In the aftermath to the fascinating discussion YouTuber YongYea held with Kotaku’s Jason Schreier, Yong woke up to an early Christmas as he discovered that a Mysterious Stranger sent him a gift.

Above you can watch Yong recant the entire story of how he came to possess the helmet. Apparently the gift came as a complete surprise to him, as he had no sponsorship deal with Bethesda and he claims he never ordered the power armor limited edition of the game, which costs roughly 200 bucks on Bethesda’s storefront. He dons the helmet on, immediately becomes The Overlord showing how quickly absolute power corrupts absolutely (as one commentator opines), and riffs on Bethesda for the helmet having “a very low field of vision”. In the end though, it appears that the helmet “just works”. Nice.

Yong seemed greatly confused about the whole thing, claiming that he “didn’t deserve this” and states that whatever the nature of the gift is, it’s not going to influence his views on Fallout 76. He firmly reiterates all the grievances he has with the game, grievances reflected in the game’s metacritic score (well maybe slightly exaggerated by the metacritic score). He addresses Bethesda in the video and tells them that if this was unintentional, he’s going to return the product, which I suppose is good sportsmanship. So far, no response from Bethesda came through.

His audience seems to share his utter confusion although once again their reactions were entirely all too predictable. The overwhelming sentiment seems to be that this is some kind of a bribe, meant to make Yong less critical of the game. If that sounds crazy to you, you clearly don’t know enough about “internet culture”. This is actually the LEAST crazy theory concerning the gift. But just in case this IS a bribe, I have a message for Todd: hey, Todd. You know what to do <wink, wink, nudge, nudge>.

power armor helmet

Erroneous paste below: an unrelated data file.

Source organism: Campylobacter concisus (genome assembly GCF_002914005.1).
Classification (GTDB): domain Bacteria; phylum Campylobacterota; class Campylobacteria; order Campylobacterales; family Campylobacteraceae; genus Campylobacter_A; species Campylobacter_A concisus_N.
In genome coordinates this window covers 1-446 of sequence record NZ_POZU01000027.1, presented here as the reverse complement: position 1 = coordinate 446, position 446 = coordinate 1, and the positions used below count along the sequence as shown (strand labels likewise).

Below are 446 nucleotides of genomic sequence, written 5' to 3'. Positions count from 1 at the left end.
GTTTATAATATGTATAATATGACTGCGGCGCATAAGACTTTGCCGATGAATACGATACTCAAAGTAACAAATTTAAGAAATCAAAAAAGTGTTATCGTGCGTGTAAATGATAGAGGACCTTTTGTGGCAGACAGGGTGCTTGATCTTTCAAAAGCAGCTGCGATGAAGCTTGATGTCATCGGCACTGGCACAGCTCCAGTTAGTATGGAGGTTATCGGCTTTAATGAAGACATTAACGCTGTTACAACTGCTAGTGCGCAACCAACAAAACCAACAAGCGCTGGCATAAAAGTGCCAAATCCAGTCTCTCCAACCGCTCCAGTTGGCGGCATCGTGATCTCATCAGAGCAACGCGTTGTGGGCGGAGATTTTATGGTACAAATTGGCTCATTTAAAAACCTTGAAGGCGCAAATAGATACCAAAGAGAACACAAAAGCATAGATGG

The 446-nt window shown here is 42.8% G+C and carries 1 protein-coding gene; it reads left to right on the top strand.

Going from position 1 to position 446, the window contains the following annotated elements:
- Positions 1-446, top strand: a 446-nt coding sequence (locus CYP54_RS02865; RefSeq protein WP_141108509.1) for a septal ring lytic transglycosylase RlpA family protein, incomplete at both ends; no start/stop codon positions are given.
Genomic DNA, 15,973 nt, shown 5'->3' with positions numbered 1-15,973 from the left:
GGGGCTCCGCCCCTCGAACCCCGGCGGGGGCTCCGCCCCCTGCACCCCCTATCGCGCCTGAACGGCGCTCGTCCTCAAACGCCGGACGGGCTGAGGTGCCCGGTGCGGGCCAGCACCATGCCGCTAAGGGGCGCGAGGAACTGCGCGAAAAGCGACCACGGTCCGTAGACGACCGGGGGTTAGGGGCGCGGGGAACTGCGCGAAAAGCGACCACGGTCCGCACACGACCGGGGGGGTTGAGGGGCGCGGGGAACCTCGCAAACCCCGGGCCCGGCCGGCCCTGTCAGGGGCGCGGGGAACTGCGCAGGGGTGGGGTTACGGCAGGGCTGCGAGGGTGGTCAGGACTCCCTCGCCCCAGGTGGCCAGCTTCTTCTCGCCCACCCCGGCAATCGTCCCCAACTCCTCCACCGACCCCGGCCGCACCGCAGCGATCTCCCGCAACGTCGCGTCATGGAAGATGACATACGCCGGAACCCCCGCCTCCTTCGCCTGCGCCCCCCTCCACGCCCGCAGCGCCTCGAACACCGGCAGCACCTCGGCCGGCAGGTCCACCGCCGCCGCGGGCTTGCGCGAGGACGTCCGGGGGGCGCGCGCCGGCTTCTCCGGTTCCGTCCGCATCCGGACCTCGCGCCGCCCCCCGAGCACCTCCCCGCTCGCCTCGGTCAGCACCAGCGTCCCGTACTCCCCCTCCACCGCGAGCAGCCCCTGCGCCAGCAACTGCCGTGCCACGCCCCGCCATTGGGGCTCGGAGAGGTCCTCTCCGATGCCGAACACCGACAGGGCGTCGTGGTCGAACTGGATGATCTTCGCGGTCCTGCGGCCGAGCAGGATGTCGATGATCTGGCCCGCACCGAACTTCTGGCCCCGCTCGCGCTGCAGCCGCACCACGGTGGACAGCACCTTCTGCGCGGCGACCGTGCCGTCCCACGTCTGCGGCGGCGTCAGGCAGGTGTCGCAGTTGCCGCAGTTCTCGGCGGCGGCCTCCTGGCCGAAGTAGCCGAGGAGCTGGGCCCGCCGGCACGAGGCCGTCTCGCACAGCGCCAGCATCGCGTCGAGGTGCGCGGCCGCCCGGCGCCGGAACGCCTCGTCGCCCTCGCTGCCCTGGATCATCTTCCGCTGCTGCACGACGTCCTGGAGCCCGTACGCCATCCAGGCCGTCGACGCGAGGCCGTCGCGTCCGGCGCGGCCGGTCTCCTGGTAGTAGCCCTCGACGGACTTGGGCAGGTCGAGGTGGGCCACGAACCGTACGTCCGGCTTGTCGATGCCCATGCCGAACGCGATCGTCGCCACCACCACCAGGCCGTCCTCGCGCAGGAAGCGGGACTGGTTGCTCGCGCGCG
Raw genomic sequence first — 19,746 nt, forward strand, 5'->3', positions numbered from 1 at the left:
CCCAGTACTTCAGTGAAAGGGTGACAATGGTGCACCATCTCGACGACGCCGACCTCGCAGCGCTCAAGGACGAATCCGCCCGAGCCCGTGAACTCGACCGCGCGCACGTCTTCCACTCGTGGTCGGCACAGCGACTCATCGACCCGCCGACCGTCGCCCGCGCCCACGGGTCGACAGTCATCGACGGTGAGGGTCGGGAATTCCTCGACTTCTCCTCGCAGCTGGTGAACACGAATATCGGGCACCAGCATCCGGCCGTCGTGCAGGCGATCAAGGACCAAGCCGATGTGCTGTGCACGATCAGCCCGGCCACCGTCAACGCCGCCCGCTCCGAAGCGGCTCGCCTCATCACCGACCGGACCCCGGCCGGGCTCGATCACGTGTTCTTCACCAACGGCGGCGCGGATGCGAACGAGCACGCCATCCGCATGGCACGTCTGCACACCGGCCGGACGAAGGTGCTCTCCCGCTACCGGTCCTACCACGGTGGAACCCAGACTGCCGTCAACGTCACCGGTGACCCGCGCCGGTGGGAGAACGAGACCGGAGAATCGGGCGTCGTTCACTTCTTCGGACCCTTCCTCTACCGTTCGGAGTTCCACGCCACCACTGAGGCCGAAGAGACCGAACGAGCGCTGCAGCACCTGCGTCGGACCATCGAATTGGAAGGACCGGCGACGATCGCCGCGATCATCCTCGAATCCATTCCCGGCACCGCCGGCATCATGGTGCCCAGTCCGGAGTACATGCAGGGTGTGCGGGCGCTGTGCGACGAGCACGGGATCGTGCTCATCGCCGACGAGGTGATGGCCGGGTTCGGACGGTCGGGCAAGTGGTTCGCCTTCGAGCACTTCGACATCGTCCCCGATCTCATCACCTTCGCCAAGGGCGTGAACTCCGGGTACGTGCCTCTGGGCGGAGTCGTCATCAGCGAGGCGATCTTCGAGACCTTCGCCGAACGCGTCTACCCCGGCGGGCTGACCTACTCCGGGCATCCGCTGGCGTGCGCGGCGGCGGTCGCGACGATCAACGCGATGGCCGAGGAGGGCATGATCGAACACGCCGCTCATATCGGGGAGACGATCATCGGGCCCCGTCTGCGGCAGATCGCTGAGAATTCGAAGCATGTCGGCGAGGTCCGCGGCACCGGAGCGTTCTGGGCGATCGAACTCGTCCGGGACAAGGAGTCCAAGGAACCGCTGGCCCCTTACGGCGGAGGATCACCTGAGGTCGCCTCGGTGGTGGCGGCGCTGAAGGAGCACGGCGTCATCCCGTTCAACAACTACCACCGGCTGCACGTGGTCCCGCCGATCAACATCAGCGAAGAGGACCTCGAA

>added to wishlist

There’s also a subset of people who jokingly (I hope) believe this to be some kind of an elaborate threat, because in order to send it, Bethesda must have somehow found Yong’s address, which isn’t publicly available. If it is a threat, I wish people threatened me like that instead of writing angry comments. And if it is, as some suggest in jest, covered in smallpox, I say: worth it.

Then of course there is a small subset of people who seem to think the entire thing is staged, that the story is fake and that Yong has a secret sponsorship deal with Bethesda and are willing to call Yong out as a shill (a slur so popular it’s rapidly losing all meaning). While I don’t think this is the case, it’s funny in a poetic way, to see Yong’s audience become so conspiratorial and jump at his throat. I guess that’s what people call “purity spiral” and there was something to Jason’s opinion about gamers. Of course I have to preface this by saying that this is just a very small minority of people, but still, they’re there and these views are seemingly seriously entertained.

But the funniest are those who seem to think that the gift was sent by Bethesda in hopes that Yong’s fans would *think* that it’s a result of a secret sponsorship deal. In essence, they think Bethesda is aware that Yong’s audience are the equivalent of Moon landing deniers and are going to manufacture an elaborate conspiracy. The funny thing is, apparently that is the case, at least to some extent.

While the most reasonable conclusion would be that it was indeed a mistake or a fan of YongYea decided to send him the gift as “Bethesda”, personally, I’d like to believe Todd Howard sent it to Yong himself just to spite Schreier who is still reportedly blacklisted by the company. It’s also hilarious to ponder the idea that it was supposed to be a part of a sponsorship deal, but Bethesda failed to include an actual sponsorship deal. Even their elaborate schemes are buggy. I have to say, this entire saga was a nice detour from my usual schedule.